New automatic voter registration law won’t slow efforts to reach out to potential new voters face-to-face



A new automatic voter registration law in Illinois won’t slow efforts to reach out to potential new voters in an old-fashioned way.

Sharon Alter is vice president of voter services and co-chair of voter service with the League of Women Voters of Illinois. She says in-person, face-to-face registration always will have a place of importance.

“People still like the personal contact,” Alter said. “And that contact is important not just with prospective older voters, but also prospective younger voters. During the course of the in-person voter registration, some voting questions can come up, so there’s an education process, especially for a first-time voter.”

The League of Women Voters of Illinois is a non-partisan political organization that encourages informed and active participation in government, works to increase understanding of major public policy issues, and influences public policy through education and advocacy.

Portions of the automatic voter registration law have begun to roll out. Earlier this month, Illinois’ Department of Motor Vehicle employees began to check for a customer’s voter registration online and allow citizens to sign-up if they wish to “opt-in”. Eventually, any eligible resident interacting with the DMV automatically will be registered to vote.

“The League of Women Voters Illinois is part of a coalition that supported the passage of this legislation,” Alter said. “Obviously, what all of us have to do is an education campaign. And that education campaign for voters about the process and the alternative here is just beginning.”

Illinois previously opened up online and same-day registration as part of a sweeping change to election laws in 2014. Alter says that didn’t really slow the demand for in-person sign-ups.

“When online voter registration started, as lot of people thought in-person voter registration would die out, but it really hasn’t,” Alter said. “And I would say at least for a while, even with automatic voter registration, in-person voter registration will still continue.”

Alter says she’s noticed a recent increase in voting interest across the board, but particularly among younger citizens.

“There’s an undercurrent of activism and interest and that’s across the board in ages, but particularly among younger voters,” Alter said. “A number of organizations have increased their membership, certainly since the November 2016 election, including the League of Women Voters.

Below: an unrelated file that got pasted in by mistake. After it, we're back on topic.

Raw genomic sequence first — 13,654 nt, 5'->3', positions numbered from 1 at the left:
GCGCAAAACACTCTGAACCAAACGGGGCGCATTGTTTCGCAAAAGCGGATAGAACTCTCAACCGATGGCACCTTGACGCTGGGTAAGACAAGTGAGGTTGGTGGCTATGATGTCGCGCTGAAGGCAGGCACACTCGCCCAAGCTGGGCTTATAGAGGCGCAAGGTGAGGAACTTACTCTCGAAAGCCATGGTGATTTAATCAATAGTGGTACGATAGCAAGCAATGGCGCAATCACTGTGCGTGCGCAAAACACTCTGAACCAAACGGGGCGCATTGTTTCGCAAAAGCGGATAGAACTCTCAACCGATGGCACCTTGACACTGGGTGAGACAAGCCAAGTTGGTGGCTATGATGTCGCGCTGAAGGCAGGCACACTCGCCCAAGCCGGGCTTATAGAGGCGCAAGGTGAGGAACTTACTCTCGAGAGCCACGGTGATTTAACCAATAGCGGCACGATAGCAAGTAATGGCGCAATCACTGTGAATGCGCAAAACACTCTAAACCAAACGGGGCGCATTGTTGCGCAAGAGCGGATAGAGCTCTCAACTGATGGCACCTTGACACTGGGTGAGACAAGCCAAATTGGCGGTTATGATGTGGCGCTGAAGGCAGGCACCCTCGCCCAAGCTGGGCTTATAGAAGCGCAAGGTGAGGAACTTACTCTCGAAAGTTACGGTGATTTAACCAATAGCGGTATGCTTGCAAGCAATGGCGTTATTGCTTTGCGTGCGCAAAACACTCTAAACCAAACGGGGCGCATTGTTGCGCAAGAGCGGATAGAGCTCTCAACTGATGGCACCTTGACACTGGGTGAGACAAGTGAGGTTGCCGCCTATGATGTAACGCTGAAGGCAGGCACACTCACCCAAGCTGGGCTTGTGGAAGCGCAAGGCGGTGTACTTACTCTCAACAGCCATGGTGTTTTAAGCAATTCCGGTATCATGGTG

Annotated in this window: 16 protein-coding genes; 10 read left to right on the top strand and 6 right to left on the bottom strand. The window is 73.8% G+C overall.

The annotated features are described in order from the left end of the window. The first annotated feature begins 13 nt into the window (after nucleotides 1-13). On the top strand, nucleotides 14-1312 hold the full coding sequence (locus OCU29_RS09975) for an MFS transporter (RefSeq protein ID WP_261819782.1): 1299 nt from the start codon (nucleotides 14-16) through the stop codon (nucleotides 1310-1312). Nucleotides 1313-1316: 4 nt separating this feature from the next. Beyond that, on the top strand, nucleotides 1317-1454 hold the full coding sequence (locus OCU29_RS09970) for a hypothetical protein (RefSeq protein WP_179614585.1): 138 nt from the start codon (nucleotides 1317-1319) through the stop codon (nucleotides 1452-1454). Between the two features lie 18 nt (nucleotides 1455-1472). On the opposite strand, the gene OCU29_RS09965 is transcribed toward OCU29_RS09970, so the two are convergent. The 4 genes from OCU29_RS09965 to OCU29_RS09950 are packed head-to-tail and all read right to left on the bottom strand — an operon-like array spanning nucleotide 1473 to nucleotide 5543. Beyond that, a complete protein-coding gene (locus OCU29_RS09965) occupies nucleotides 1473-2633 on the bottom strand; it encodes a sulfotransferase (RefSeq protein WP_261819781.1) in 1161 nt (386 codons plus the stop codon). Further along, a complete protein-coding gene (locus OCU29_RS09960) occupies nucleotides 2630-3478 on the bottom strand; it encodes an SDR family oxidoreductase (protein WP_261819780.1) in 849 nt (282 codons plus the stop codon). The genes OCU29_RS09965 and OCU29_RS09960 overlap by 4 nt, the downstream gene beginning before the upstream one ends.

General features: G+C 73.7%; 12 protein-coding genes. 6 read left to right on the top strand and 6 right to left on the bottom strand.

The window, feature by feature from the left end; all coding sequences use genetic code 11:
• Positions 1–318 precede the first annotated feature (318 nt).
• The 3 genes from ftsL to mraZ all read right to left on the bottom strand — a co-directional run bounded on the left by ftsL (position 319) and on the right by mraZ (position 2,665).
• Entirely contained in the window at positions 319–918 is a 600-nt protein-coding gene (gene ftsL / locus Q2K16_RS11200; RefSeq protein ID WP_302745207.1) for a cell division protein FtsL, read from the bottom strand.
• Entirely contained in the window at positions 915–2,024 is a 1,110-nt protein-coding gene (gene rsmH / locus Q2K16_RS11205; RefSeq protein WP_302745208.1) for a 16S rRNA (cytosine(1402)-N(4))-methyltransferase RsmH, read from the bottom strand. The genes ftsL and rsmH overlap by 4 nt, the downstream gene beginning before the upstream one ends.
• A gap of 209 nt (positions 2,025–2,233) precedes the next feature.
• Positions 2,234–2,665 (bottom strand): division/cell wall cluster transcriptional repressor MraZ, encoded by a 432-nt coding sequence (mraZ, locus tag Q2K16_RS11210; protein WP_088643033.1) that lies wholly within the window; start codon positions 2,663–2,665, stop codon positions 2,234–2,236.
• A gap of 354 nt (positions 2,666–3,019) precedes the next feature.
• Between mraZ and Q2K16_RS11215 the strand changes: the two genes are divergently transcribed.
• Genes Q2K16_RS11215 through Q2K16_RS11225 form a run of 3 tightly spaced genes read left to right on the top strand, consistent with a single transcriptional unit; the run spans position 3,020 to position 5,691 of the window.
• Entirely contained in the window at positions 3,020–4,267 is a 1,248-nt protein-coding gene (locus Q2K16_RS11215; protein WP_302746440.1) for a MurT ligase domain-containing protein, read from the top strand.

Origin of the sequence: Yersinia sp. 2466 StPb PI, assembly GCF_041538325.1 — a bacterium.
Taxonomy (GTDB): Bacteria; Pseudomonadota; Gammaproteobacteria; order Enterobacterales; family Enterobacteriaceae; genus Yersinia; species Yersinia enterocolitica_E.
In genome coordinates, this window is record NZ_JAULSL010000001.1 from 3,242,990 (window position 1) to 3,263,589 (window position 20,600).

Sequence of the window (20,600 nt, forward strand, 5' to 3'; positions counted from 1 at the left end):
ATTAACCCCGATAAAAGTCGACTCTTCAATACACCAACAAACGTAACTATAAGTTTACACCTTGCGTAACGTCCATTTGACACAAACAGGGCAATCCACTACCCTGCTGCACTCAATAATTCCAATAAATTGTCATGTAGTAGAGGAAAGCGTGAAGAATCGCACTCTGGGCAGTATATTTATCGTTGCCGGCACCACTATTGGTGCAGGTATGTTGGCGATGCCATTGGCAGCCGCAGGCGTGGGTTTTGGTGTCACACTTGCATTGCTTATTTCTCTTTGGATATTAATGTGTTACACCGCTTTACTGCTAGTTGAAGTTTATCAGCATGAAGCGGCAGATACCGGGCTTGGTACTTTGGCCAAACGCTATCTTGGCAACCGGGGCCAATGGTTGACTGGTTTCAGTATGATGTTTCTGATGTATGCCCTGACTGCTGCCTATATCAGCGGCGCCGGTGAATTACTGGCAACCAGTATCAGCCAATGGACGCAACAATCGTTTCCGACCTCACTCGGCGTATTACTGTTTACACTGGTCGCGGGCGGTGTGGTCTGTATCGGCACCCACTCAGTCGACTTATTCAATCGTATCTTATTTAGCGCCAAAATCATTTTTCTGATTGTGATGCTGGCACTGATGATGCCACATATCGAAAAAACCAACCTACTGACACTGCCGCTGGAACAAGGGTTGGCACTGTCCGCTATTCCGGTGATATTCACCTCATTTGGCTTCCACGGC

Meanwhile, as part of the state’s membership in a national voter database, Illinois is required to try to reach people who are eligible to vote but who aren’t registered.
That means the state soon will spend $240,000 to send letters to unregistered voters.


Article by Scot Bertram, for more news visit


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2018 Election

McCann, Libertarians avoid petition objections

Thomas Clatterbuck



Two of the major third party challengers in the race for governor cleared another hurdle yesterday, as the window to challenge a candidate’s petition signatures closed. Neither McCann of the Conservative Party nor Kash Jackson of the Libertarians will face a petition challenge. This ensures both new parties will show up on the ballot in November. Most of the Green, Libertarian, and Independent candidates for Congress or the General Assembly were not so fortunate.

Candidates are required to turn in a certain number of signatures to get on the ballot. Because not every signature will pass muster, they are allowed to turn in two to three times as many as they need (depending on the office). Rivals will often challenge the petition signatures if they believe that a candidate failed to turn in enough valid signatures. After an investigation process, a candidate can be struck from the ballot if they lack the necessary number.

Even if a candidate is eventually vindicated, dealing with a challenge is both expensive and time consuming. Both Jackson and McCann took the same approach to avoid one, and turned in far more signatures than needed. An independent running for statewide office needs a minimum of 25,000 valid signatures. The Libertarians turned in nearly 48,000 signatures; McCann reportedly gathered some 65,000 signatures. Because they ran as a slate, all of the Libertarian statewide candidates also avoided a challenge.

To learn more about the candidates for governor, check out our Campaign Headquarters page.